Columnist J.M. Sorrell: Women’s bodies and misogyny on the rise

Published: 1/4/2022 6:00:47 PM
Modified: 1/4/2022 6:00:07 PM

Misogyny, part two. Last month I wrote about this system that seeks to prevent women from reaching their full potential or making uninhibited choices throughout their lives.

Women who serve in one form of leadership or another have experienced resistance, naysayers, and those who work actively to obstruct their paths to success. Either that or they have capitulated to the demands of the patriarchal construct they serve in order to be considered acceptable directors. While these components are not always in play, they are more common than not.

In today’s volatile political climate, the political right spends more time attacking progressives than creating or proposing solutions to societal problems. They have no real platform other than to dangerously tap into their followers’ victim consciousness. Along with racist ideology, misogynistic rhetoric and belief systems are very much on the rise with organized and casual far-right groups. In the anti-choice movement, misogyny has always been central. One of its architects is remorseful now, and he has been making the rounds to apologize.

Frank Shaeffer was an evangelical leader who participated in distorting abortion rights decades ago. He recently told Joy Reid on MSNBC that over 50% of evangelicals were pro-choice, including Billy Graham. He said, “We come from a place where we have acted as if this is part of Christian theology. It is not. This was a misogynistic movement. I was part of it, but you cannot be pro-family unless you are pro-choice because if women are treated like nothing more than incubating vessels, we cannot have an equal society. Women cannot have careers. Women cannot have lives. I am so sorry for the part I played. We were not pro-life. We were a misogyny team.”

In the Catholic church, abortion was permitted before Canon law declared life begins at conception in 1869. Around the same time, in 1871, the church declared that popes were infallible and that Mary’s birth was through immaculate conception to free her of original sin as had been declared for her son, Jesus. Religious policies are as flexible as the people in power who construct them. I do not think the heavens opened and God delivered anti-abortion pamphlets after hundreds of years of the Catholic church sanctioning abortion.

Imagine a world where women owned their bodies. Where rape and the threat of rape were nonexistent. Rape culture is as essential to patriarchy as controlling women’s reproductive choices. Gloria Steinem said that as diverse as wars are, what they all have in common is the subjugation of women. Why do soldiers rape women and girls as they defeat their enemies? It seems designed to strip defeated men of their dignity, and in this, women are mere objects rather than full human beings.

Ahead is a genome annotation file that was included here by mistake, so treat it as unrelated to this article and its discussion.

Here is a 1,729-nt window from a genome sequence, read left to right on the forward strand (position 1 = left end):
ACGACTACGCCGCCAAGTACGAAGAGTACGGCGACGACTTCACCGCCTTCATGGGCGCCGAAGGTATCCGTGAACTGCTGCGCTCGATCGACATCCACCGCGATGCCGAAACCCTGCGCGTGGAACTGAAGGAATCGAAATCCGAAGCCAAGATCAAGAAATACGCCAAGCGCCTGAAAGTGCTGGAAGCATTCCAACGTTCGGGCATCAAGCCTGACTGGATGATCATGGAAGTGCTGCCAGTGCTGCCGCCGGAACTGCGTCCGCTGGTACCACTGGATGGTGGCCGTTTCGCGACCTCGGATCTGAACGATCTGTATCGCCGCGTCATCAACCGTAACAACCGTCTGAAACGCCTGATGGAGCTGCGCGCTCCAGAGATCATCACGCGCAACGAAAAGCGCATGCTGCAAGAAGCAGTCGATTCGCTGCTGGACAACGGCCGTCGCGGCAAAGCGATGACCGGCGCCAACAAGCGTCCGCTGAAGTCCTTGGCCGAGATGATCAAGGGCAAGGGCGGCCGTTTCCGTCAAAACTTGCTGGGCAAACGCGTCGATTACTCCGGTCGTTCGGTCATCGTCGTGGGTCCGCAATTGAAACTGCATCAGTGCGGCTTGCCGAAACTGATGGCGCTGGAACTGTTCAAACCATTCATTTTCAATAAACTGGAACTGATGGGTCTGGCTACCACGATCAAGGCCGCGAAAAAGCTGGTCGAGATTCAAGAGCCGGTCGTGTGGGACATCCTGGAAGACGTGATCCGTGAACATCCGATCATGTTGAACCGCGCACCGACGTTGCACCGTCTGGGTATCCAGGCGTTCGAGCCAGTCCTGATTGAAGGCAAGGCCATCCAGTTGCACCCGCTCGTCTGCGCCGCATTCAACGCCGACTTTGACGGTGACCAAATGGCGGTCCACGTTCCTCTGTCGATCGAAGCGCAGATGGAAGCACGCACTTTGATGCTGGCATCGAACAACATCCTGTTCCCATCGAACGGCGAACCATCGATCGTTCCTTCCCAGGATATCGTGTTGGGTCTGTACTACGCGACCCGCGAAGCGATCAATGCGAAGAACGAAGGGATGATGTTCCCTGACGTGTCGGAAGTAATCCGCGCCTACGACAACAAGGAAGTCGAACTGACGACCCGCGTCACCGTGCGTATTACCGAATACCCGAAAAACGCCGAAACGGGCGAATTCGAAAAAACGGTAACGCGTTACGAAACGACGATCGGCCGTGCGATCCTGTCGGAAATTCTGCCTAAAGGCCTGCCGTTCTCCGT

Another military phenomenon is the frequency of military sexual trauma. While too many men suffer it as well, it is disturbingly prevalent for women who serve in the U.S. military. Stories abound about women who are raped or gang raped because they dare to succeed and earn promotions or because they refuse advances of a superior officer or peer. I cannot imagine how it would feel to serve alongside one’s rapist and to be expected to trust or follow his command.

Sen. Kirsten Gillibrand, D-New York, introduced the Military Justice Improvement Act in 2013, and she has continued to fight for it ever since. Gillibrand revealed the grim statistics. Low conviction rates of 9% and over 60% of victims reporting retaliation for coming forward demonstrate a serious failure and often a cover-up in the chain of command, ala the Boy Scouts of America and the Catholic Church.

When Gillibrand first introduced this act, she had little support from fellow Democrats and none from Republicans. She has sought to have violent sex crimes cases removed from the military and tried in civilian court as has been done in Canada, the UK, Israel, Germany, Norway and Australia for well over a decade.

In 2021, Gillibrand introduced the Military Justice Improvement and Increasing Prevention Act — now with bipartisan support. Key Republicans Sen. Joni Ernst and former Sen. Martha McSally offered strong testimony about their own sexual assaults while serving in the military, and several important veteran organizations are on board. And yet we are still waiting.

A reckoning with widespread misogyny includes each of us working to change the paradigm and the path. We must be conscious advocates who do not accept misogyny and its partner sexism as inevitable. There are examples that teach us otherwise, and there are rays of hope to be found and discussed. Expect me to write more in the coming months.

J.M. Sorrell is a social justice activist/trainer and a feminist at her core.


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